UCLA IS BRINGING THE BEST in arts and culture, community events and entertainment. From film screenings to art installations, August is full of exciting experiences for Bruins. For more UCLA events, visit community.ucla.edu.
The UCLA Alumni Association has proudly hosted New Bruin Send-off events worldwide since 2013. Send-offs are often the first official UCLA event many new students attend. Hosted by affinity, diversity, regional and parent networks each summer, these casual and celebratory gatherings welcome students and their parents to the Bruin family. Events traditionally occur in person as backyard gatherings or potlucks in community parks, but many are also virtual. Each event is unique, but one common theme always emerges the strength and reach of the UCLA community.
AUG. 5 | 4 P.M.
Broadcast at a time when LGBTQ+ people were frequently depicted negatively on television, playwright Harvey Perr’s acclaimed period drama The War Widow dared to sensitively portray the gentle unfolding of two women falling in love. Following this screening, Perr and actress Frances Lee McCain will join LGBTQ+ historian Jenni Olson for a conversation about the film.
In The Evening Redness in the West (2006), Canadian artist Brian Jungen addresses the legacy of colonialism and violence in Hollywood Westerns. Informed by the artist's Dane-zaa First Nations heritage and influenced by indigenous craft and iconography, the work exemplifies Jungen's use of consumer goods and materials to question depictions of Native American experience in popular culture.
AUG. 19 | 4 P.M.
The Bruins will face off against the Anteaters in their first home game of the season. Head Coach Amanda Cromwell and her team hope to start the season strong as they welcome fans back to the Wallis Annenberg Stadium. This match will also be broadcasted live on the PAC-12 network.
AUG. 19 | 4 P.M.
The UCLA Film & Television Archive is hosting a special live webinar presented by Steven C. Smith, who will share selections from his extensive primary and archival research — including film clips, music cues and rare interviews with Steiner — to illuminate Steiner’s passions, his process and his lasting impact on the art and industry of film composing.
Houseguest is a series of exhibitions at the Hammer Museum in which an artist is invited to curate an installation drawn from the collections of the museum and the Grunwald Center for the Graphic Arts. For her Houseguest exhibition, the Los Angeles–based artist Monica Majoli ’89, M.F.A. ’92 presents works of art inspired by her experience at the Grunwald study room.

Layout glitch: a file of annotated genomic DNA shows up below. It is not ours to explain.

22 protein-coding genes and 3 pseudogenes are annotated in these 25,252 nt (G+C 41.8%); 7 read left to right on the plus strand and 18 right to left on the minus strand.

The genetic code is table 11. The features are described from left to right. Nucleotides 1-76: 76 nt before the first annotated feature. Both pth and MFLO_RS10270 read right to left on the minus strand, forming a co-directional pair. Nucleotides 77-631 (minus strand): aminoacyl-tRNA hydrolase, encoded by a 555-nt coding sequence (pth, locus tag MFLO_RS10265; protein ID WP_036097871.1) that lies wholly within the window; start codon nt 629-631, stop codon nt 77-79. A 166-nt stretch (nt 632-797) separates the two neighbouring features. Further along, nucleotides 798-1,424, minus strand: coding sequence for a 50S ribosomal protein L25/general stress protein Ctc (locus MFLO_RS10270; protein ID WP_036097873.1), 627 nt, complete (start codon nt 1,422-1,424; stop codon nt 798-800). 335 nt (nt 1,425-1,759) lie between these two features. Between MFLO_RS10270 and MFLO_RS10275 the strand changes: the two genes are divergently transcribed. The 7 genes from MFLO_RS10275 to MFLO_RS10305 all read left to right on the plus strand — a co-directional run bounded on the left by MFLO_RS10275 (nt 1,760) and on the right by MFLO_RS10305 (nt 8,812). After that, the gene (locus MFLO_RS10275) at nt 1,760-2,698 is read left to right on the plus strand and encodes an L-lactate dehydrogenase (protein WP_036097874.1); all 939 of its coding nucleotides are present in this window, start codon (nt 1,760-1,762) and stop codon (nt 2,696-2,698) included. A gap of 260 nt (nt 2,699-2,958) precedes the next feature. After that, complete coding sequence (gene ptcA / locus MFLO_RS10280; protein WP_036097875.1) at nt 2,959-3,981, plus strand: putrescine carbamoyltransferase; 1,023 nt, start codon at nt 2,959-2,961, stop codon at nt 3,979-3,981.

David Hartt’s The Histories (Old Black Joe) centers on two Jacquard-woven tapestries and a quadraphonic soundtrack arranged by the legendary musician Van Dyke Parks. The shared space of his installation offers an opportunity to study and listen to cultural pasts once removed, reflecting on the history of empire, postcolonial identity formation and the roles of painting and music at the intersections of race and geography.
This weeklong workshop will be taught by leading authorities in the historical, philological and material study of Arabic manuscripts. Co-organized by Princeton and UCLA, which house the two largest repositories of Islamicate manuscripts in North America, the workshop will equip emerging scholars with the basic tools to conduct research using original handwritten texts in Arabic script.
AUG. 24 | 5 P.M.
In the final program of this four-part concert-lecture series featuring Asher Shasho Levy, viewers will focus on the extensive body of Judeo-Spanish translations of the Selihot and High Holiday liturgy, in particular, those of Rabbi Reuven Eliyahu Israel, which form a unique part of the Seattle Rhodesli liturgy.
AUG. 26 | 4 P.M.
More than a decade before the emergence of Shirley Temple, Baby Peggy began her career as a diminutive dynamo in short silent comedies and became one of Hollywood’s highest paid stars. Later in life, as Diana Serra Cary, she authored several successful books on the subject of child actors, including her autobiography. This program offers a fascinating selection of Baby Peggy’s surviving films preserved by the UCLA Film & Television Archive and The Museum of Modern Art in New York. This is a one-time live screening, including The Flower Girl (fragment) — not seen by audiences since the 1920s — in which Baby Peggy and her dog prepare for a playful day selling flowers. Introduction and post-screening conversation with David Stenn and associate motion picture archivist Steven K. Hill.